Dugan
07-19-2007, 12:27 PM
I normally stay out of these discussions, especially given there were no unleashed dogs needing rescuing, so Iím a little confused how this is a rush to judgment? The father started late and didnít even have the basis tools with which to insure a safe return and will more than likely get find. So please explain the rushing part.

Words like "moronic" aren't judgemental?


They started at 3. They had over 5 hours of daylight on a 5 mile roundtrip trail that they could have turned around on at any point. Averaging 1 mph is not speedy.

Why is the start time criticized?


It isn't so much that THIS thread has gotten out of hand, as the anticipation that it will, given past discussions.

cbcbd
07-19-2007, 12:29 PM
....TNF, Shania's dad let her text message his last MI!
?? Ok, I'm hip and all... but I'm lost at the reference. :confused:
Help me out here.


Even Captain Obvious could figure out that if it's getting dark before you get to the summit, it won't get any lighter...until morning.

He's my favorite, and probably most underrated superhero.

Roxi
07-19-2007, 12:37 PM
Why is the start time criticized?

Exactly. That was my point. 3 pm is not too late to start a 5 mile hike when you have until 8:20 before sunset. I saw these two at Whirlpool ledge around 3:30. That indicates a good pace. As far as being in shorts, it was in the high 70s. I was in shorts. They had enough time to get to the summit and back averaging a pace of 1 mph which is not unreasonable. What I'd like to know is WHY they were on the summit so late? I agree that going without a map was not wise and they should have made the decision to turn around sooner, but there was nothing when I saw them around 3:30 to indicate they were automatically headed for trouble.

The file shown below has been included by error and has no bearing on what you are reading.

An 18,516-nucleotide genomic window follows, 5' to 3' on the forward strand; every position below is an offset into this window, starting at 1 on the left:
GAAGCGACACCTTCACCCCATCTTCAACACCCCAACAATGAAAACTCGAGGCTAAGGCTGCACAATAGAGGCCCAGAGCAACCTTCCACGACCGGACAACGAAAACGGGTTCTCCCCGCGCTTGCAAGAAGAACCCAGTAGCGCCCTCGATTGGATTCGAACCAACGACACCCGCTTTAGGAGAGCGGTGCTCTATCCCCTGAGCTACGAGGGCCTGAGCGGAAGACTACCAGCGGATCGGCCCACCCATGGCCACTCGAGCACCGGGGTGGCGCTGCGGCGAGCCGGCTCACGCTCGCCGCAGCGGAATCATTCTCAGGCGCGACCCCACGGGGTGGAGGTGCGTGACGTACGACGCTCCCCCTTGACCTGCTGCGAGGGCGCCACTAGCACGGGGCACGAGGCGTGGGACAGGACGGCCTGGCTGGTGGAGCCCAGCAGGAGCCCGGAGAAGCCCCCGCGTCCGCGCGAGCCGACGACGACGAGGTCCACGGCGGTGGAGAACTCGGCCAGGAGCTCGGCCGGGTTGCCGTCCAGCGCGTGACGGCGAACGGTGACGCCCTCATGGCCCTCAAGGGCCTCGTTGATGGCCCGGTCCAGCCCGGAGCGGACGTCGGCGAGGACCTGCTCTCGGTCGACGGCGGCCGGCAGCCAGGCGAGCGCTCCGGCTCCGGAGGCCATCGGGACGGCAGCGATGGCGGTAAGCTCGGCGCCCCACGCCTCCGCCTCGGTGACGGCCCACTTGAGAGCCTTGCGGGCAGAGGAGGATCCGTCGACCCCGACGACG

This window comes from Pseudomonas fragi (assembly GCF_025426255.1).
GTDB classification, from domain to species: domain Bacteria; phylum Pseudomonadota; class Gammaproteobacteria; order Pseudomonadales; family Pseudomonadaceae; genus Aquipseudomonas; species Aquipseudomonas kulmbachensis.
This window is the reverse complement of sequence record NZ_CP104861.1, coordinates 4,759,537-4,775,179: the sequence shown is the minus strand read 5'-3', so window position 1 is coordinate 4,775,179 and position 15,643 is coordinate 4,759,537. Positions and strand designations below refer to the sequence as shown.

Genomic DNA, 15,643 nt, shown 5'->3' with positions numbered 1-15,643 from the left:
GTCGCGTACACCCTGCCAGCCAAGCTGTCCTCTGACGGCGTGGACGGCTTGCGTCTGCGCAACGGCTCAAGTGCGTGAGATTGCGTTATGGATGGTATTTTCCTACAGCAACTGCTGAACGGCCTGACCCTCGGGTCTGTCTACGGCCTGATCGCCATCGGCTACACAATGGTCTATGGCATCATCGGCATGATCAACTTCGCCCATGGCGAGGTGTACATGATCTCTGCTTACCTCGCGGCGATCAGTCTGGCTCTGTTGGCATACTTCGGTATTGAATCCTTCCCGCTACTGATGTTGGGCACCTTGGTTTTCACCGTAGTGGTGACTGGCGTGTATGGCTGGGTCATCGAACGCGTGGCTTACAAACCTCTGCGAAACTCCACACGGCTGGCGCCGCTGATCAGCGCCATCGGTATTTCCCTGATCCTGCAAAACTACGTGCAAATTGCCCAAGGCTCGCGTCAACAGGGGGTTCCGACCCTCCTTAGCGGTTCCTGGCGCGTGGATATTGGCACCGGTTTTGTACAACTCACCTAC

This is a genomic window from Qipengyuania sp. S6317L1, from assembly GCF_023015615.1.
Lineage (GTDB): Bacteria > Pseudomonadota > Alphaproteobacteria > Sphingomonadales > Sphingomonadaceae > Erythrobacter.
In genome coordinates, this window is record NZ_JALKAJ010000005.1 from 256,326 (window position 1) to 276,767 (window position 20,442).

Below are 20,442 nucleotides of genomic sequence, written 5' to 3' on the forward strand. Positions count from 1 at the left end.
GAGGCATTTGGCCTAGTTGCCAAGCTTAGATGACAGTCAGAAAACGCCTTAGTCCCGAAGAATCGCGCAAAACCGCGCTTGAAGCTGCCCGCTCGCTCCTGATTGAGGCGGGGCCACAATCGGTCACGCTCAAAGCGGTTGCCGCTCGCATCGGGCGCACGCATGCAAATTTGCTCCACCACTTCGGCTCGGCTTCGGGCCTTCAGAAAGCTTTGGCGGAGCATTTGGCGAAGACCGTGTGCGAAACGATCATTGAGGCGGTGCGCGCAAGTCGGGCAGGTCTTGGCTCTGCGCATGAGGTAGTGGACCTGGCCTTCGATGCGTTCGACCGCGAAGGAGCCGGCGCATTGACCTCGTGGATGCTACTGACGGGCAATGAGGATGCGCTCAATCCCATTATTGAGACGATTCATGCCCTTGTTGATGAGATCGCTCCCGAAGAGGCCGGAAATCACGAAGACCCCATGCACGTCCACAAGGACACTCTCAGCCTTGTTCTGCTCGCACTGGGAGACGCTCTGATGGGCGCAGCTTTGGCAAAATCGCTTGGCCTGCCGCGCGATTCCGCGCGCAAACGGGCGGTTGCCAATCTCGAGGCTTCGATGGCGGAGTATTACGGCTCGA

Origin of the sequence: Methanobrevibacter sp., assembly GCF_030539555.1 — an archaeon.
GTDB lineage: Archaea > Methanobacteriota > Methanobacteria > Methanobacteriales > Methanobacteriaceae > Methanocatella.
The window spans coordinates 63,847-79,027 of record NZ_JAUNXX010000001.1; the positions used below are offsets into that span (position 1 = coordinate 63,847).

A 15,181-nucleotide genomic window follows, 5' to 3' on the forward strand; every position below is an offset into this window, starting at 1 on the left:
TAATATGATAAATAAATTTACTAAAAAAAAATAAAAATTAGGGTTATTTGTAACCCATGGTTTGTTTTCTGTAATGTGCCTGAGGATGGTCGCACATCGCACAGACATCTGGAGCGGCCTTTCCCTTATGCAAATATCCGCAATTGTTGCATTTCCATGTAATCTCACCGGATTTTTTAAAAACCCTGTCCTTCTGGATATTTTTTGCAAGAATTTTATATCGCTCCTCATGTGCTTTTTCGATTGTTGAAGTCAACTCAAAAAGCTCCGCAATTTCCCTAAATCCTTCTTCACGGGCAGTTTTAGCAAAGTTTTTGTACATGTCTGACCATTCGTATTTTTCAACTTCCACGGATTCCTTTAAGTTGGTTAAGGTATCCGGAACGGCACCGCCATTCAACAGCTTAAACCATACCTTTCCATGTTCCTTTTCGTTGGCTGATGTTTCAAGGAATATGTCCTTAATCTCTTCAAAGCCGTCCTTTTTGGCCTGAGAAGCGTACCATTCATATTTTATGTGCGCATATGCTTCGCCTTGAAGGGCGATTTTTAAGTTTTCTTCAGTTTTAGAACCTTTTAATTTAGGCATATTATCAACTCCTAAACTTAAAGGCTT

It isn't so much that THIS thread has gotten out of hand, as the anticipation that it will, given past discussions.

Exactly! We've been here before in other threads about lost hikers.

Tim Horn
07-19-2007, 12:46 PM
The fact that they called 911 and asked for rescue and then were found to be fine and in no imminent danger is enough reason IMO for them to have to pay for the "rescue effort". They could have simply hunkered down on the trail and waited for morning to descend. Yes it would be cold and uncomfortable and maybe a little scary but they were fine. Instead they called in as an emergency and forced the state to respond with a rescue squad and spend all those $$$$. Seems like the very reason the law was written.

pudgy_groundhog
07-19-2007, 12:47 PM
I agree with everything Sherpakroto said.

Also, some people seem really put out that there are comments on the start time. Yes, we understand some of you are rock star hikers, but start time is dependent on the hiker's ability. While starting a hike at 3:00 pm might be fine for some, obviously it didn't work out so well for this duo since they had to call for a rescue.

smitty77
07-19-2007, 12:54 PM
....TNF, Shania's dad let her text message his last MI!?? Ok, I'm hip and all... but I'm lost at the reference. :confused:
Help me out here.

Translated:
"That's not fair, Shania's dad let her alert the medical staff via text message regarding his own Myocardial Infarction* some time ago!"

*Medical speak for heart attack

Consider your hip-ness quotient increased.

Smitty

dr_wu002
07-19-2007, 12:56 PM
You know, who really gives a crap? We don't know who these people are and nobody gave a crap about them before today. They're alive, maybe they'll get a fine (from people who probably know more about the situation and are not just speculating like we are) and they'll probably just deal with it.